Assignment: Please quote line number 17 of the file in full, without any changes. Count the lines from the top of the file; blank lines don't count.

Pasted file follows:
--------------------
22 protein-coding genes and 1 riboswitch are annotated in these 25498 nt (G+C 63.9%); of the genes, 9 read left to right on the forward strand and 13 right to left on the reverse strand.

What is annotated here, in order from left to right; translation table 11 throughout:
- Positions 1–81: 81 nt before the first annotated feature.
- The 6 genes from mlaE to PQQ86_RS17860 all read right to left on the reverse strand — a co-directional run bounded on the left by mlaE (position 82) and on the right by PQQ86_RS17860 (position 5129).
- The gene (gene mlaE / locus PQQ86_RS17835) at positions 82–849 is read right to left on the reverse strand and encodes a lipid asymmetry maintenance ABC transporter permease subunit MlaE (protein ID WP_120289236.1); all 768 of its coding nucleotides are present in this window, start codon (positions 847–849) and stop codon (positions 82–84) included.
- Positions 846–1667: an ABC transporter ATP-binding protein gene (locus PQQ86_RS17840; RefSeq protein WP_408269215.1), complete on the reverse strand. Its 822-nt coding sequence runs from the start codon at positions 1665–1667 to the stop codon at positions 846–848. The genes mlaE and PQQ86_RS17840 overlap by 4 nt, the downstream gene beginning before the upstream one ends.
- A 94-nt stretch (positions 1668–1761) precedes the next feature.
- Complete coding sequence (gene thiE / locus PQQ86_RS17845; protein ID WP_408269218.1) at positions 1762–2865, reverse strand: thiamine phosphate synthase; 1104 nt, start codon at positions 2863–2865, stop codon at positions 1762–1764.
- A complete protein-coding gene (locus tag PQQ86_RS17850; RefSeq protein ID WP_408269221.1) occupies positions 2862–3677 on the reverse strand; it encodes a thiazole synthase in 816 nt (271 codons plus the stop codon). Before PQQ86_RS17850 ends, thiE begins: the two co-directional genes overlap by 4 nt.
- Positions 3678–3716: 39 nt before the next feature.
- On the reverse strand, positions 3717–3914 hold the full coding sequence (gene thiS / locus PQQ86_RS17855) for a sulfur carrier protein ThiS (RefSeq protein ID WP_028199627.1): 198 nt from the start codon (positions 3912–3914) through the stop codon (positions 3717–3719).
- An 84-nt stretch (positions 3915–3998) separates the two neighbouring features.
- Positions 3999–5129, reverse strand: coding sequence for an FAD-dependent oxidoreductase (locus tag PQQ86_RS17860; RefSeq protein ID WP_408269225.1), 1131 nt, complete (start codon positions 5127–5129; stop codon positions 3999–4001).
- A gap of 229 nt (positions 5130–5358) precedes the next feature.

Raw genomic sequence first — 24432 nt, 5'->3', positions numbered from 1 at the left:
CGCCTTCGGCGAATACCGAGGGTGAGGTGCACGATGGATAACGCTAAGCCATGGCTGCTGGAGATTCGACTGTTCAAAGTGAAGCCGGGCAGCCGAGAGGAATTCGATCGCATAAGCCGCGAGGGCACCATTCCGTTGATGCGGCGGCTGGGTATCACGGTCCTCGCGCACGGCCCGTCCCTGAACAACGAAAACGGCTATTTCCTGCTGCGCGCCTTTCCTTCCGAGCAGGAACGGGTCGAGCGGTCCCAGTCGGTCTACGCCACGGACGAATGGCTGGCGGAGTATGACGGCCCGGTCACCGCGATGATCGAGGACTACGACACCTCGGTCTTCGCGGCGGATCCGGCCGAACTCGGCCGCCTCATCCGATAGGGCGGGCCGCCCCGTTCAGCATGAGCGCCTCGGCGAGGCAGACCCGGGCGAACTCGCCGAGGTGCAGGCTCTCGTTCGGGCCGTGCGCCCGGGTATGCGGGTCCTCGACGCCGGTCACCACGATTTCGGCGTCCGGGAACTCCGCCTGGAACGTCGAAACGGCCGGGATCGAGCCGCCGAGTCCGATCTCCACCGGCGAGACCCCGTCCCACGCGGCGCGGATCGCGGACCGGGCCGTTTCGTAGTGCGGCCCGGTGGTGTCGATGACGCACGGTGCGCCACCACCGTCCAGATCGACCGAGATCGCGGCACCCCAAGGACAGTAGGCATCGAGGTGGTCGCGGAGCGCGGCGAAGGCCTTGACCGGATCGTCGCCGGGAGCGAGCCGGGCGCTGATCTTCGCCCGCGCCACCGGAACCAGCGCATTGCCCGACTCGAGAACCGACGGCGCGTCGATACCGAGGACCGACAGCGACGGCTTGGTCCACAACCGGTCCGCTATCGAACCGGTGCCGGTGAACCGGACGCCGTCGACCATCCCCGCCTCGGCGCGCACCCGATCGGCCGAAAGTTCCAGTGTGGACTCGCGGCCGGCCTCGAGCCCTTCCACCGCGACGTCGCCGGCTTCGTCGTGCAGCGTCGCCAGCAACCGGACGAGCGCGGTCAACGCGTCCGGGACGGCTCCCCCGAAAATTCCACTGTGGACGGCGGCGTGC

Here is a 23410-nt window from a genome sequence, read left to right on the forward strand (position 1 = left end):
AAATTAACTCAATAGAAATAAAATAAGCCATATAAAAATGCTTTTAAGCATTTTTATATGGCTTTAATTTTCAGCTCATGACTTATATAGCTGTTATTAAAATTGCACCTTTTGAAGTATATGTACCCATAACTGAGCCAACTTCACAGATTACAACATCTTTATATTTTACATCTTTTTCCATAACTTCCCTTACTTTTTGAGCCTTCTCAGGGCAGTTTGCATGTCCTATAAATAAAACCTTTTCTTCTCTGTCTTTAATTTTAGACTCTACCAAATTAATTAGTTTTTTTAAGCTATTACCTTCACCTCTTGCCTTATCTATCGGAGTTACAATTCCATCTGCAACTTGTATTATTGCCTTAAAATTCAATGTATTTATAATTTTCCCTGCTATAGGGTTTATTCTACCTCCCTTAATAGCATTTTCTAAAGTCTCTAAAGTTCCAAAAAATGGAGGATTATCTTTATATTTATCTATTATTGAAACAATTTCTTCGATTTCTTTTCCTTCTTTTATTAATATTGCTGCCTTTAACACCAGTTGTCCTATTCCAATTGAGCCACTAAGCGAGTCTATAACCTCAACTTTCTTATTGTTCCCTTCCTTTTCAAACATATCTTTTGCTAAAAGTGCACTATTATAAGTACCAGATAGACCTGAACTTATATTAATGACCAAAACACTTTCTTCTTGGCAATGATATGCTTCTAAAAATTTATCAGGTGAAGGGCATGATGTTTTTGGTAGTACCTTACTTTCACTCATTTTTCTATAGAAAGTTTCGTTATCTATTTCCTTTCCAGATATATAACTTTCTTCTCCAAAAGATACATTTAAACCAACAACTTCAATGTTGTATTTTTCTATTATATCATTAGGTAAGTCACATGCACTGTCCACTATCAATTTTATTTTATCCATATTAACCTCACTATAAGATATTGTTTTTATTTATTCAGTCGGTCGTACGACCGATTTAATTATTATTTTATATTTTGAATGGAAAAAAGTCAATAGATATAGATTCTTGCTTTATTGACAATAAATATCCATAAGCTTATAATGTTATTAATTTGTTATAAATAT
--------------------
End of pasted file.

Here is a 23410-nt window from a genome sequence, read left to right on the forward strand (position 1 = left end):